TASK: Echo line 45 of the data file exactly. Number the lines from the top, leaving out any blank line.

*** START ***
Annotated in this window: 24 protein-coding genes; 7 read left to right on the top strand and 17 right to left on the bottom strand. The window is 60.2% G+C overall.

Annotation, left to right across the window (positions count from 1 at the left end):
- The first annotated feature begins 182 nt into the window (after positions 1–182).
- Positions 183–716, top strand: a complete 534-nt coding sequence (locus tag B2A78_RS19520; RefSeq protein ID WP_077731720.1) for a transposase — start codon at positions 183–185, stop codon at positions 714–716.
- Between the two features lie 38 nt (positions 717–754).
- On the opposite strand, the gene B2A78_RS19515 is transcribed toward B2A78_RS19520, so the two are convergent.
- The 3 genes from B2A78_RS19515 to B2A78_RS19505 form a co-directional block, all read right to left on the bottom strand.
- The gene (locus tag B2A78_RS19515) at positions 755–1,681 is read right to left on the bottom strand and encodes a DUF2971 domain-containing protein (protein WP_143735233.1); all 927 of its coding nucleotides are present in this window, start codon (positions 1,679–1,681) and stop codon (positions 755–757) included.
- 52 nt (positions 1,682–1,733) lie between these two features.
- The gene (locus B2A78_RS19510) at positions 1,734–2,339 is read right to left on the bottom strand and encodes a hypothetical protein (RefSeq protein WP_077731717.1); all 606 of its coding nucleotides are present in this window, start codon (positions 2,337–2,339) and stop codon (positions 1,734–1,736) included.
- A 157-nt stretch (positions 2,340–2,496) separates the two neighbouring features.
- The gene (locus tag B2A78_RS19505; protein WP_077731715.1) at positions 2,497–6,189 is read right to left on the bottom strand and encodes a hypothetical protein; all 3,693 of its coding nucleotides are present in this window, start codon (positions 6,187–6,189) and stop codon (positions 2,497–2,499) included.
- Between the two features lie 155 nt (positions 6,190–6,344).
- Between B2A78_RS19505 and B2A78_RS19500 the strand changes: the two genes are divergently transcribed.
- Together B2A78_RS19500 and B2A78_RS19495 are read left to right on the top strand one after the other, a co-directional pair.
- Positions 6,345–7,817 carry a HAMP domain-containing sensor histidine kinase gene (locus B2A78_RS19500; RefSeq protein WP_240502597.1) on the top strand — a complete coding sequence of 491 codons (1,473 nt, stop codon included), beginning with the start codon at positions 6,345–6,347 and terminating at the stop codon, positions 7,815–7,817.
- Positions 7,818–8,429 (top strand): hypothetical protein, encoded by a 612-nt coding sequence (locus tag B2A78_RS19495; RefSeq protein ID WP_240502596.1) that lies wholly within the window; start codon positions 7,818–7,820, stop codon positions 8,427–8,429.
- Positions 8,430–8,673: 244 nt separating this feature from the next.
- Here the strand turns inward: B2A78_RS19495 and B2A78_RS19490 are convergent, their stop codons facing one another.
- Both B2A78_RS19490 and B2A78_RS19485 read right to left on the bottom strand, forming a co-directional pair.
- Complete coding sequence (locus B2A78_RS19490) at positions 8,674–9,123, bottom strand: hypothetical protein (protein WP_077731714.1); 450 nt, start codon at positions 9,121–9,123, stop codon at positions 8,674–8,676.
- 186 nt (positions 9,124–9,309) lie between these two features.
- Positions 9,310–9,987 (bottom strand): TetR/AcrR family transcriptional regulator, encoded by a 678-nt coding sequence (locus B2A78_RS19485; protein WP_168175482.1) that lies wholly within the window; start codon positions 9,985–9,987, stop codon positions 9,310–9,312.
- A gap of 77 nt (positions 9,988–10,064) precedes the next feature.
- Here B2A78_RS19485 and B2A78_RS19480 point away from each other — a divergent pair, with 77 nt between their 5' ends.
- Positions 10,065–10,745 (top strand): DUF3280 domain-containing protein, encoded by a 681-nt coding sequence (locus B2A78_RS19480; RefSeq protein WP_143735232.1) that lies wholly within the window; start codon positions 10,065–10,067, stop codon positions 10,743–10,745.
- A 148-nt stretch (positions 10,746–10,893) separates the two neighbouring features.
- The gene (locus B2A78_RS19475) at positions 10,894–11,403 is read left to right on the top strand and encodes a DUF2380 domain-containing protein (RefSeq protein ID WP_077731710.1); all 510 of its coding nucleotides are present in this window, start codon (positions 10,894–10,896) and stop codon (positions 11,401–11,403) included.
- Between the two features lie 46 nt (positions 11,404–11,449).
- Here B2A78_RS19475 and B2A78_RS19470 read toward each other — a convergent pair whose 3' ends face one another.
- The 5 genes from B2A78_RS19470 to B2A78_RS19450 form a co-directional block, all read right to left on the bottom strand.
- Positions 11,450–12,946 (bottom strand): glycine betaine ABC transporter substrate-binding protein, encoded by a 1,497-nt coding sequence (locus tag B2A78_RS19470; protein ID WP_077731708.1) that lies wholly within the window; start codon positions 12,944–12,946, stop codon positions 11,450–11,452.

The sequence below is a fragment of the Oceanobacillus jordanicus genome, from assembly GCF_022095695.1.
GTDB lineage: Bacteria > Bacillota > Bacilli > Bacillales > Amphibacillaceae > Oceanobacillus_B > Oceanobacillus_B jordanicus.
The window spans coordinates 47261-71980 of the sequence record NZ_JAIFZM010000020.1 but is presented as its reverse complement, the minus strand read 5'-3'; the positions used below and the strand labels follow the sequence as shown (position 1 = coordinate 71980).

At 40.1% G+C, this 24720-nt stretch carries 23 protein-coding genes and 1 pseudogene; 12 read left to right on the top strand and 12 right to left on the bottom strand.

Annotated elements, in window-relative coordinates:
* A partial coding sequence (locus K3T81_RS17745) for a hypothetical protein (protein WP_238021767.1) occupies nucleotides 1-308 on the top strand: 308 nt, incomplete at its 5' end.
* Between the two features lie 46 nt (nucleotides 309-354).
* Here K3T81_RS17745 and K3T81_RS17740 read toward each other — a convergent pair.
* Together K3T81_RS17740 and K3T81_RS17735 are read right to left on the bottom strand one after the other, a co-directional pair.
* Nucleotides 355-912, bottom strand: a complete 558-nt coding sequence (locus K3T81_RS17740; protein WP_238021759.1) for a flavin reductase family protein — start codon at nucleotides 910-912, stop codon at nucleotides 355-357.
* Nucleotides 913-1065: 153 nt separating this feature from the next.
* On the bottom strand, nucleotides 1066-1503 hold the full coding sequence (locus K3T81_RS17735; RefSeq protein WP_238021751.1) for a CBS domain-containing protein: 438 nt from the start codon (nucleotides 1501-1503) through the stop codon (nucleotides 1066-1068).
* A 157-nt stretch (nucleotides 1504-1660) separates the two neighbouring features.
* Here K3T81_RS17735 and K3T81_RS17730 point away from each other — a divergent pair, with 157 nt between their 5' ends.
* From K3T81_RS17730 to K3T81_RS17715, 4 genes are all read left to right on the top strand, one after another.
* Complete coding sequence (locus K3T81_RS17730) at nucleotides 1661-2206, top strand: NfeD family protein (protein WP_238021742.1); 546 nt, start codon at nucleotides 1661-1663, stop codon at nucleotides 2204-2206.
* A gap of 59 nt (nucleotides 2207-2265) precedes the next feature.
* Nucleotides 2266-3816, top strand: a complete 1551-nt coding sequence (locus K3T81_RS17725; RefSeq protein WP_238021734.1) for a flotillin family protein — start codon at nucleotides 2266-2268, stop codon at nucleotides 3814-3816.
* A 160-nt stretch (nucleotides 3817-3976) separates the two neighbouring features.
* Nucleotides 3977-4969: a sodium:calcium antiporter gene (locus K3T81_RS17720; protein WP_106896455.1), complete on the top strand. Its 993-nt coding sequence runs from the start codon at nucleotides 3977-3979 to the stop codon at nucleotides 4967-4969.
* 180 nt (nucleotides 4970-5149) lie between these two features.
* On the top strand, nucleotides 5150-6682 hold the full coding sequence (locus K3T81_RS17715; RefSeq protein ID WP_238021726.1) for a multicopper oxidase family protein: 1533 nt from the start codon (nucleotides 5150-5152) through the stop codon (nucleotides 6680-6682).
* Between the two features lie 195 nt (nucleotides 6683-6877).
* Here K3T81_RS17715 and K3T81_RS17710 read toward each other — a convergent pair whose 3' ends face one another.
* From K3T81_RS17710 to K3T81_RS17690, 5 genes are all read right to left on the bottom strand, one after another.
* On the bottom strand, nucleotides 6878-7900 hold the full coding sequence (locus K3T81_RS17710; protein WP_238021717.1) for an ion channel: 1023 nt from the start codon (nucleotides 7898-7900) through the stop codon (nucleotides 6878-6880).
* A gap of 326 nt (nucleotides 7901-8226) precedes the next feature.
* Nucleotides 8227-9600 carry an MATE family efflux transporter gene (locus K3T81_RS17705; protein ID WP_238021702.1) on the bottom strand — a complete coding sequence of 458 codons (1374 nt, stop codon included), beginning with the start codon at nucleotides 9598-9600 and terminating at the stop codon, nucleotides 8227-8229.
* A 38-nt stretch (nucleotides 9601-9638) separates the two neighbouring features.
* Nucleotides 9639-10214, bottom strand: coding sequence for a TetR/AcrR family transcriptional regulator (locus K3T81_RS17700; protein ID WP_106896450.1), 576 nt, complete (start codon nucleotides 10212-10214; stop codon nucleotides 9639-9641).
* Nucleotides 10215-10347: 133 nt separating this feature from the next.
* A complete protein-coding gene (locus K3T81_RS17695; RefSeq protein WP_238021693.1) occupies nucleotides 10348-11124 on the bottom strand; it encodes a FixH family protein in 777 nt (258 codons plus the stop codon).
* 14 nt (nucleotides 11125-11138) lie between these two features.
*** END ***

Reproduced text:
* A 157-nt stretch (nucleotides 1504-1660) separates the two neighbouring features.